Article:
A RECENT trip to Barcelona, Spain, for the global mobile technology exhibition sends a strong message in me that the only way for Malaysia to reach higher income levels is by greater infusion of technology in our national economic development. There appears to be no other path.
The likes of Huawei, Sony and Samsung, displaying their products in mobile technology and their applications, in meeting consumer needs, commercial development, and overall value engineering, illustrate how far their countries have invested in technology development and in positioning their corporate interests in line with the global quality of life, trade and investments. Perhaps it is not an exaggeration that they lead growth in these areas and are therefore able to command a larger market share of product development, especially in the early stages of market growth, when products are in various stages of novelty.
This, is in fact, the result of investing significantly in intellectual capital development through painstaking efforts in research and development (R&D). In this regard, their corporate sector bodies have immersed themselves in R&D activities for so long, having realised that their fate and future are intertwined with technology development and their position in that technology trajectory.
The environment and ecosystem for such activities in those countries, such as patent registration, are so conducive that thousands of intellectual properties are being churned out in Japan, South Korea, China, Taiwan, as well as the United States and Europe.
Herein lies our differences with those countries. Ours has relied heavily on the role of the public sector in aiding economic growth through fiscal incentives and R&D activities, and in initiating social and economic development so as to spur and spawn related and downstream commercial activities. Thus the public sector investments in fixed capital formation, such as in airports and ports, bridges and highways, hospitals and schools, help push commercial and investment activities through derived and indirect demand and multiplier effects. Therefore, do not overly blame the public sector for the fiscal deficit.
Public sector activities in R&D in the past have concentrated on rubber and palm oil research, and fundamental research is done largely by public universities. These researches have assisted in our agricultural diversification and, to a certain extent, our initial industrialisation. However, moving forward, we have to invest in extensive industrial research to position ourselves in the unfolding technology path combining engineering, medicine, biology, and communication and information technology.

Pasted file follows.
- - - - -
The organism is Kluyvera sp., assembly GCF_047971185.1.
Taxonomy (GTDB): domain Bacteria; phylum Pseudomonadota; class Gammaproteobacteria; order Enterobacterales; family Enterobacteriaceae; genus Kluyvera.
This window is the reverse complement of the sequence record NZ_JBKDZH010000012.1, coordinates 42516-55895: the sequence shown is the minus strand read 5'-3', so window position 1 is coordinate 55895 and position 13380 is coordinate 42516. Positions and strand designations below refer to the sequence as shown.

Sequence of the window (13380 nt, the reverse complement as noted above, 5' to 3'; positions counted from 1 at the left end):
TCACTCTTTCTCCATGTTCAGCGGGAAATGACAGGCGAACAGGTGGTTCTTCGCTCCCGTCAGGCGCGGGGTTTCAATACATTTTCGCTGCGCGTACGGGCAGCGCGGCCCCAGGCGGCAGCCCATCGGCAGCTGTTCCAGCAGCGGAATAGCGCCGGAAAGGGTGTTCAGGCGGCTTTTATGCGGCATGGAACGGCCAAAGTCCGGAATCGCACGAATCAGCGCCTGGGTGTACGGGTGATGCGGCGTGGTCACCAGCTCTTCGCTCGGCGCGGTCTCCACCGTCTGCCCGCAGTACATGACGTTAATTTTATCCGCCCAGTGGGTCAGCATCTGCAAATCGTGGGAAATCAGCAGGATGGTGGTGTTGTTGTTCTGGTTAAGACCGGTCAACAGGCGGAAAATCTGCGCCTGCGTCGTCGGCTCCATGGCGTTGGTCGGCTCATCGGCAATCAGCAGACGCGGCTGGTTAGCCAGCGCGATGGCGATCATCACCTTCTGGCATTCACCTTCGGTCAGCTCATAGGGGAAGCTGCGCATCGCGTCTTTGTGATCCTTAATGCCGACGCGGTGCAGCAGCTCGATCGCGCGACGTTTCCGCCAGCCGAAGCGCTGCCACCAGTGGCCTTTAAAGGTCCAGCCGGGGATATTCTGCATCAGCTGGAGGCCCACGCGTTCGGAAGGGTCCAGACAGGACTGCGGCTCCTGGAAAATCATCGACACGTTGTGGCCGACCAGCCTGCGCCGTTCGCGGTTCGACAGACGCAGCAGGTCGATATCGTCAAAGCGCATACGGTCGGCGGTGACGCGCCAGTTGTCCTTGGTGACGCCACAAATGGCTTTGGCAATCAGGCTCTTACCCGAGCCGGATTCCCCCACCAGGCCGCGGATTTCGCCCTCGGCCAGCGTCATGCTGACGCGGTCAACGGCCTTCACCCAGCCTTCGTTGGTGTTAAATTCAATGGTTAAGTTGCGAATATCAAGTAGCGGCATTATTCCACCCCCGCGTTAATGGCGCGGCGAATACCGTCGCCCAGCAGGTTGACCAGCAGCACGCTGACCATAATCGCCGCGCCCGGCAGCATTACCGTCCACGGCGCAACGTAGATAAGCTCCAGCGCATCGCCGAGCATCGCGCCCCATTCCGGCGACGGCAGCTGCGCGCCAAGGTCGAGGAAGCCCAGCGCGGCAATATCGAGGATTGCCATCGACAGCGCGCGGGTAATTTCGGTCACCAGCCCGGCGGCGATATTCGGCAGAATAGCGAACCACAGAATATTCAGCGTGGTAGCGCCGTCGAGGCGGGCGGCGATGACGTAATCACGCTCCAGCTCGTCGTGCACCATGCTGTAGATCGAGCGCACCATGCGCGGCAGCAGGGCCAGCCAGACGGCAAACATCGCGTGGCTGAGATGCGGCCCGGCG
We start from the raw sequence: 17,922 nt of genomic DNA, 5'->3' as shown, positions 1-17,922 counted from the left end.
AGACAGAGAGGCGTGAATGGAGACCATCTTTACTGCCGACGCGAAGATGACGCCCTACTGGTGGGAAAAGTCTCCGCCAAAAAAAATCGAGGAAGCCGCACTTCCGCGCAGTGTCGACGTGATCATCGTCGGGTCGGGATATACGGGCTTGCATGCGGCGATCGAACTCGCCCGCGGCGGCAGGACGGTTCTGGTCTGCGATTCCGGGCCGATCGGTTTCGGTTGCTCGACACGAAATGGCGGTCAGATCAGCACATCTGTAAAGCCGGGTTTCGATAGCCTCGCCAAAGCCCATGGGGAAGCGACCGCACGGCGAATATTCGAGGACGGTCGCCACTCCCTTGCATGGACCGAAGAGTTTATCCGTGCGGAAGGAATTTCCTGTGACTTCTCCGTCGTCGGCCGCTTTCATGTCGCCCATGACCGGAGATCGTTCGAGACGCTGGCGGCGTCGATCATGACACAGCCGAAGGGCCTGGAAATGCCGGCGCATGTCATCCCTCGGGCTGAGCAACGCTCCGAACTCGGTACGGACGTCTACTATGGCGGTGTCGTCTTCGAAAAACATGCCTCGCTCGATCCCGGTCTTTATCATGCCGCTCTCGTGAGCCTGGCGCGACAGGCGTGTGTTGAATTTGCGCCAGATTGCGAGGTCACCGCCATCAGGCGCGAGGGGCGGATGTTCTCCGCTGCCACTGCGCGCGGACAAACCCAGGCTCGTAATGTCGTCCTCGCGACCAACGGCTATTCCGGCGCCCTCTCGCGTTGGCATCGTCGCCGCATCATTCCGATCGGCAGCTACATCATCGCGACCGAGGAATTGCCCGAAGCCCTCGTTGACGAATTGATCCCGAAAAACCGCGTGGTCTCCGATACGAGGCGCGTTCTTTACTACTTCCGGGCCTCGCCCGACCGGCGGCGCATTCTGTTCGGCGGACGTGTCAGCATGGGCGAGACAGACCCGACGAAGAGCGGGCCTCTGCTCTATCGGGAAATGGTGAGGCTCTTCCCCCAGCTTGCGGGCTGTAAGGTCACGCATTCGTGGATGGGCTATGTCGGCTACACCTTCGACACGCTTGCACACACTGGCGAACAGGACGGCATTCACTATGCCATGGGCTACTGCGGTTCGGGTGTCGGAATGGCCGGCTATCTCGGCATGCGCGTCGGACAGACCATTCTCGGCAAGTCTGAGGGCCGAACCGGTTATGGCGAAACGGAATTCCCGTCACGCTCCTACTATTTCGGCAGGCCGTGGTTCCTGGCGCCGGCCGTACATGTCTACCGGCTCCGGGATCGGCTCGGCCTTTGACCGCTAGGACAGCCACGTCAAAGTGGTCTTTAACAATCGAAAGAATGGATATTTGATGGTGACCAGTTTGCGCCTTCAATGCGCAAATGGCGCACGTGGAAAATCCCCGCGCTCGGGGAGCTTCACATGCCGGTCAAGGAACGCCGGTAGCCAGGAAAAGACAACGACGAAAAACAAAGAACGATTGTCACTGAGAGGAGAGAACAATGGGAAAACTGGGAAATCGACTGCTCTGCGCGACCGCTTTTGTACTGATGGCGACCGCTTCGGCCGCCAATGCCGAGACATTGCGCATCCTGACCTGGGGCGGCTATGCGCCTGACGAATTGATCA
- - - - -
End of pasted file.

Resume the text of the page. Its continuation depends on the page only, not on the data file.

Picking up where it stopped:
Where are we in this grand scheme of things? Hopefully, I am wrong: we seem not to be there. Where did we go wrong? It is quite frightening indeed to see the tremendous interest in technology in those countries compared with ours.
Our adults are so engrossed with politicking, our young with entertainment, our private sector does not want to contribute to national intellectual capital development and in R&D activities, our civil service heavily concerned with procedures, with 70 per cent of public sector allocations in operating expenses, while our scientists get little social recognition. We just do not have the ecosystem that will support long-term economic growth through intellectual capital and asset development that engineers values and wealth.
We have, however, been able to ride over past challenges given our right economic policies such as agricultural diversification, infrastructural investments, export orientation, concern for health and public education, and last but not least, in the availability of oil deposits along our shores. The previous leadership has been able to harness these assets to raise our income levels. Moving forward is competition and command for technology.
Needless to say, the future is definitely of economic and social development based on technology. Perhaps the social leadership has to sit back and reflect on the long-term challenges we are facing and the need for strong policy engineering that will put the nation on track for long-term economic resilience and survival.
In this context there is no other way except to move our human capital in the way that facilitates technological infusion and, at the societal level, a strong interest in science and technology. The new blueprint on higher education is a good starting point to address this concern in greater depth, while it is being rolled out now.
A few related questions need to be addressed. First is the role of the private sector in R&D; second, how can we realign our public or civil service towards a culture of knowledge and technological development consistent with long-term economic resilience and survival, and how we can overcome our social malaise so as to infuse a culture respecting and appreciating science and technology, especially among our youths and young.
Finally, how we mobilise our social and community leaders, the religious scholars (ulama) included, to help understand, in a right perspective, the challenges we are facing in our quest for long term economic and social resilience and survival.
A meeting of minds, a greater social consensus, is essential for this to take place. However, for a start, we have to address the many social and political problems that we have now, brought about by too much politicking. Our leaders of all races and walks of life have to set aside narrow minded interests, and take this more important long-term social challenge.
The writer is chairman of the Malaysian Institute of Economic Research